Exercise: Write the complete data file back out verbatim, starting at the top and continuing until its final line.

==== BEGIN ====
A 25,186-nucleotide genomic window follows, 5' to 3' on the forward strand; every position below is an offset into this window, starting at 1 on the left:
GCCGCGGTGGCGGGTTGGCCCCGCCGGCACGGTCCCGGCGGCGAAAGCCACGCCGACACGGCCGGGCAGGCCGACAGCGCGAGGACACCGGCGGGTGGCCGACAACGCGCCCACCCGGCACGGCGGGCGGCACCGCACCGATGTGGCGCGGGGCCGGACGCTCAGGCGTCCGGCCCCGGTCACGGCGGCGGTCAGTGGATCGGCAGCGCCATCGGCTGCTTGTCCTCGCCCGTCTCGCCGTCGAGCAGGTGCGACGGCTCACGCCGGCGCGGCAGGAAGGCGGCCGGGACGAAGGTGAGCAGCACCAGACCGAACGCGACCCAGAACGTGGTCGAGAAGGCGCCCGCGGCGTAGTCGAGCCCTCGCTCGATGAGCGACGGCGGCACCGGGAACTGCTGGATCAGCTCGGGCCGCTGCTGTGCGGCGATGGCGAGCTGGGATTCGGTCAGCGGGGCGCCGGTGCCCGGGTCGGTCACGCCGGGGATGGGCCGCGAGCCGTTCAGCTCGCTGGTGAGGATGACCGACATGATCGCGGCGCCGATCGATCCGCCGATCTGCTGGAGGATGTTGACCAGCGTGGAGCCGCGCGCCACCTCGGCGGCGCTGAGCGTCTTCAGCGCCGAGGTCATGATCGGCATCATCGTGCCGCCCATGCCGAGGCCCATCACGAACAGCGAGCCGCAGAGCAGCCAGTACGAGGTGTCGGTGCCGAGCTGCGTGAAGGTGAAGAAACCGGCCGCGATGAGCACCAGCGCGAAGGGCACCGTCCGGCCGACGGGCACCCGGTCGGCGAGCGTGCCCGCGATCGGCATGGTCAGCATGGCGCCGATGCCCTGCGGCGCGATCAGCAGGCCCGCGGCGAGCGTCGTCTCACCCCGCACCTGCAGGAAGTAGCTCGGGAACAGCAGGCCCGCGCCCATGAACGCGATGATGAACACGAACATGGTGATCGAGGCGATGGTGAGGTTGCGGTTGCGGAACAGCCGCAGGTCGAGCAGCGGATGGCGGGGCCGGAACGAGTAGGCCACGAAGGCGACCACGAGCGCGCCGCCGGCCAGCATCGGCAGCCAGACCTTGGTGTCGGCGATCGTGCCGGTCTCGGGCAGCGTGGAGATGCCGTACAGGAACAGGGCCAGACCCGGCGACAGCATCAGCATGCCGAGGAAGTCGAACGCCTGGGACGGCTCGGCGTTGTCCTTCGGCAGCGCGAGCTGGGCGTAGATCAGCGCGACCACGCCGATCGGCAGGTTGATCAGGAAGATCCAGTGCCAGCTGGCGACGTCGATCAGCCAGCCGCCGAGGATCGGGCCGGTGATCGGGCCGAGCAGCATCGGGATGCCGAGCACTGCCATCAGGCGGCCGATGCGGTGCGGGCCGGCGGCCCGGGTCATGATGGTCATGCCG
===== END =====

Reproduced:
A 25,186-nucleotide genomic window follows, 5' to 3' on the forward strand; every position below is an offset into this window, starting at 1 on the left:
GCCGCGGTGGCGGGTTGGCCCCGCCGGCACGGTCCCGGCGGCGAAAGCCACGCCGACACGGCCGGGCAGGCCGACAGCGCGAGGACACCGGCGGGTGGCCGACAACGCGCCCACCCGGCACGGCGGGCGGCACCGCACCGATGTGGCGCGGGGCCGGACGCTCAGGCGTCCGGCCCCGGTCACGGCGGCGGTCAGTGGATCGGCAGCGCCATCGGCTGCTTGTCCTCGCCCGTCTCGCCGTCGAGCAGGTGCGACGGCTCACGCCGGCGCGGCAGGAAGGCGGCCGGGACGAAGGTGAGCAGCACCAGACCGAACGCGACCCAGAACGTGGTCGAGAAGGCGCCCGCGGCGTAGTCGAGCCCTCGCTCGATGAGCGACGGCGGCACCGGGAACTGCTGGATCAGCTCGGGCCGCTGCTGTGCGGCGATGGCGAGCTGGGATTCGGTCAGCGGGGCGCCGGTGCCCGGGTCGGTCACGCCGGGGATGGGCCGCGAGCCGTTCAGCTCGCTGGTGAGGATGACCGACATGATCGCGGCGCCGATCGATCCGCCGATCTGCTGGAGGATGTTGACCAGCGTGGAGCCGCGCGCCACCTCGGCGGCGCTGAGCGTCTTCAGCGCCGAGGTCATGATCGGCATCATCGTGCCGCCCATGCCGAGGCCCATCACGAACAGCGAGCCGCAGAGCAGCCAGTACGAGGTGTCGGTGCCGAGCTGCGTGAAGGTGAAGAAACCGGCCGCGATGAGCACCAGCGCGAAGGGCACCGTCCGGCCGACGGGCACCCGGTCGGCGAGCGTGCCCGCGATCGGCATGGTCAGCATGGCGCCGATGCCCTGCGGCGCGATCAGCAGGCCCGCGGCGAGCGTCGTCTCACCCCGCACCTGCAGGAAGTAGCTCGGGAACAGCAGGCCCGCGCCCATGAACGCGATGATGAACACGAACATGGTGATCGAGGCGATGGTGAGGTTGCGGTTGCGGAACAGCCGCAGGTCGAGCAGCGGATGGCGGGGCCGGAACGAGTAGGCCACGAAGGCGACCACGAGCGCGCCGCCGGCCAGCATCGGCAGCCAGACCTTGGTGTCGGCGATCGTGCCGGTCTCGGGCAGCGTGGAGATGCCGTACAGGAACAGGGCCAGACCCGGCGACAGCATCAGCATGCCGAGGAAGTCGAACGCCTGGGACGGCTCGGCGTTGTCCTTCGGCAGCGCGAGCTGGGCGTAGATCAGCGCGACCACGCCGATCGGCAGGTTGATCAGGAAGATCCAGTGCCAGCTGGCGACGTCGATCAGCCAGCCGCCGAGGATCGGGCCGGTGATCGGGCCGAGCAGCATCGGGATGCCGAGCACTGCCATCAGGCGGCCGATGCGGTGCGGGCCGGCGGCCCGGGTCATGATGGTCATGCCG